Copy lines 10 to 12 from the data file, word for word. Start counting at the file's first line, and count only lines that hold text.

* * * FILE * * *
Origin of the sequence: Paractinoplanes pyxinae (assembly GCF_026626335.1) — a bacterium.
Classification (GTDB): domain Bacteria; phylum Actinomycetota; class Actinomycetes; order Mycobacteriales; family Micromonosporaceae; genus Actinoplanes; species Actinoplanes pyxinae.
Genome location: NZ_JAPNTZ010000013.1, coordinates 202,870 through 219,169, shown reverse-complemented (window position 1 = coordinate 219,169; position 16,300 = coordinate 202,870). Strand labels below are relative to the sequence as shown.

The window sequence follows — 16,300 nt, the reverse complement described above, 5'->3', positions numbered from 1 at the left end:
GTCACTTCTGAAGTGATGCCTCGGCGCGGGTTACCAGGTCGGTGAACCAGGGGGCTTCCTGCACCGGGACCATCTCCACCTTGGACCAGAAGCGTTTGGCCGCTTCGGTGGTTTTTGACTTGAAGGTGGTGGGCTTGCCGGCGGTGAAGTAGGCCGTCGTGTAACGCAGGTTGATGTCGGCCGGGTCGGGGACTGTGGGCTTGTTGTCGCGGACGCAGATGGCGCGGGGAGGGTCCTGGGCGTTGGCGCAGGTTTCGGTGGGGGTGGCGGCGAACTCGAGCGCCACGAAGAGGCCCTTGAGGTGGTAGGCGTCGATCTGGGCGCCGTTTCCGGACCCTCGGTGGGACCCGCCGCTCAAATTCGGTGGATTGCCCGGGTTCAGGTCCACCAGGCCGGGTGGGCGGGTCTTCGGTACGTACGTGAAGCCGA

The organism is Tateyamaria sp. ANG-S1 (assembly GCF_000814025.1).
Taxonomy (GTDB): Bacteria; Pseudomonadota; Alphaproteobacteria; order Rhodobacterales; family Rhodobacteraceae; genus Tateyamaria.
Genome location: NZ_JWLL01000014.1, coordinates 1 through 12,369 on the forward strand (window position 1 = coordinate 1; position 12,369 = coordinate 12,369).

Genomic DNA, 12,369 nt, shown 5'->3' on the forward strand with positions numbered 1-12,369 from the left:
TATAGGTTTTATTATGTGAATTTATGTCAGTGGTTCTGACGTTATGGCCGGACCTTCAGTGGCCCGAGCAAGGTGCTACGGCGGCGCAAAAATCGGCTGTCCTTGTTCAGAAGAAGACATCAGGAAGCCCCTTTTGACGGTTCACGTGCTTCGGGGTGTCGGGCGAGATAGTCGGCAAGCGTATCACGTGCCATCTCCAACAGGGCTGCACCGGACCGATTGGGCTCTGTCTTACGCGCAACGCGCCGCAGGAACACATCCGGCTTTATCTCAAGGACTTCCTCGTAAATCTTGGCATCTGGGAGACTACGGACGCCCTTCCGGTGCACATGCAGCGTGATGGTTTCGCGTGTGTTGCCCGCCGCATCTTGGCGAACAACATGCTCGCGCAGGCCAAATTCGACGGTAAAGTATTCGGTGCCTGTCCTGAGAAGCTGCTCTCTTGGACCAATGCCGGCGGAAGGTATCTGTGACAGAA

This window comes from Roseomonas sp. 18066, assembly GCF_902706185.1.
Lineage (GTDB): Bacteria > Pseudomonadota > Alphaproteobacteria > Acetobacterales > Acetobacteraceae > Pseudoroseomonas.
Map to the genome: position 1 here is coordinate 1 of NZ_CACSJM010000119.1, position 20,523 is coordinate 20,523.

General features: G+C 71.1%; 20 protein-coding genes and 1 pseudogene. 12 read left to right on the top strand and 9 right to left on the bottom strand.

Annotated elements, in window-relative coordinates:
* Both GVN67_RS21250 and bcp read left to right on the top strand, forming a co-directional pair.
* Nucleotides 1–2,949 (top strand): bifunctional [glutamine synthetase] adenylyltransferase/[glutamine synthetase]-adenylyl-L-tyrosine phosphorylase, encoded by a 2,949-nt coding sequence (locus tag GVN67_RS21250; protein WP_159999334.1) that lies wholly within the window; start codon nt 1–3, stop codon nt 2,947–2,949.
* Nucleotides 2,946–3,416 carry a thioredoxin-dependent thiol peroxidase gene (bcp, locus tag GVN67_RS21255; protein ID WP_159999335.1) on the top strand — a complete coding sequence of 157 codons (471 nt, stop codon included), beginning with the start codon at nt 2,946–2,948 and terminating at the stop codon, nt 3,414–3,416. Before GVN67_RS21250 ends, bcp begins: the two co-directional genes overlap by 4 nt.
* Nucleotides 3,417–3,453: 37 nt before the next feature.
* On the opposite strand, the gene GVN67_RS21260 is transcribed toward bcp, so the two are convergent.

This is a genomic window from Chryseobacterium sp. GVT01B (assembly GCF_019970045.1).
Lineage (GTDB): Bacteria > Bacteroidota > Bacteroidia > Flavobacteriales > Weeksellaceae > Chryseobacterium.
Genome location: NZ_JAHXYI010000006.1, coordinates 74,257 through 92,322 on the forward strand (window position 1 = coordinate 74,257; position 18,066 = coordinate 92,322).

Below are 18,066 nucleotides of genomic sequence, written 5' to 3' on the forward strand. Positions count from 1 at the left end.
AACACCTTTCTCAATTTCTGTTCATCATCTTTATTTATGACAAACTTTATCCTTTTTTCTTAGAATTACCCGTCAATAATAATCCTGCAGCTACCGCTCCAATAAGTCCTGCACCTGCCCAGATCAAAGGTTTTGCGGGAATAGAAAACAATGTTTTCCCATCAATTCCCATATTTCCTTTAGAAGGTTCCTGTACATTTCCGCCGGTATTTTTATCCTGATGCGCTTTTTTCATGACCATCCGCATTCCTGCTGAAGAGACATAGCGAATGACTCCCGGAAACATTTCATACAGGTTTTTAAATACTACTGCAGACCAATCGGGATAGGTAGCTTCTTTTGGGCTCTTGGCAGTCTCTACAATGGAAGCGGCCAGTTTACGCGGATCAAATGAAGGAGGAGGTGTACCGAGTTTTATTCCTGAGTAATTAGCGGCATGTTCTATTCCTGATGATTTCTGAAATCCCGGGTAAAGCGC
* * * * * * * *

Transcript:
TATAGGTTTTATTATGTGAATTTATGTCAGTGGTTCTGACGTTATGGCCGGACCTTCAGTGGCCCGAGCAAGGTGCTACGGCGGCGCAAAAATCGGCTGTCCTTGTTCAGAAGAAGACATCAGGAAGCCCCTTTTGACGGTTCACGTGCTTCGGGGTGTCGGGCGAGATAGTCGGCAAGCGTATCACGTGCCATCTCCAACAGGGCTGCACCGGACCGATTGGGCTCTGTCTTACGCGCAACGCGCCGCAGGAACACATCCGGCTTTATCTCAAGGACTTCCTCGTAAATCTTGGCATCTGGGAGACTACGGACGCCCTTCCGGTGCACATGCAGCGTGATGGTTTCGCGTGTGTTGCCCGCCGCATCTTGGCGAACAACATGCTCGCGCAGGCCAAATTCGACGGTAAAGTATTCGGTGCCTGTCCTGAGAAGCTGCTCTCTTGGACCAATGCCGGCGGAAGGTATCTGTGACAGAA

This window comes from Roseomonas sp. 18066, assembly GCF_902706185.1.
Lineage (GTDB): Bacteria > Pseudomonadota > Alphaproteobacteria > Acetobacterales > Acetobacteraceae > Pseudoroseomonas.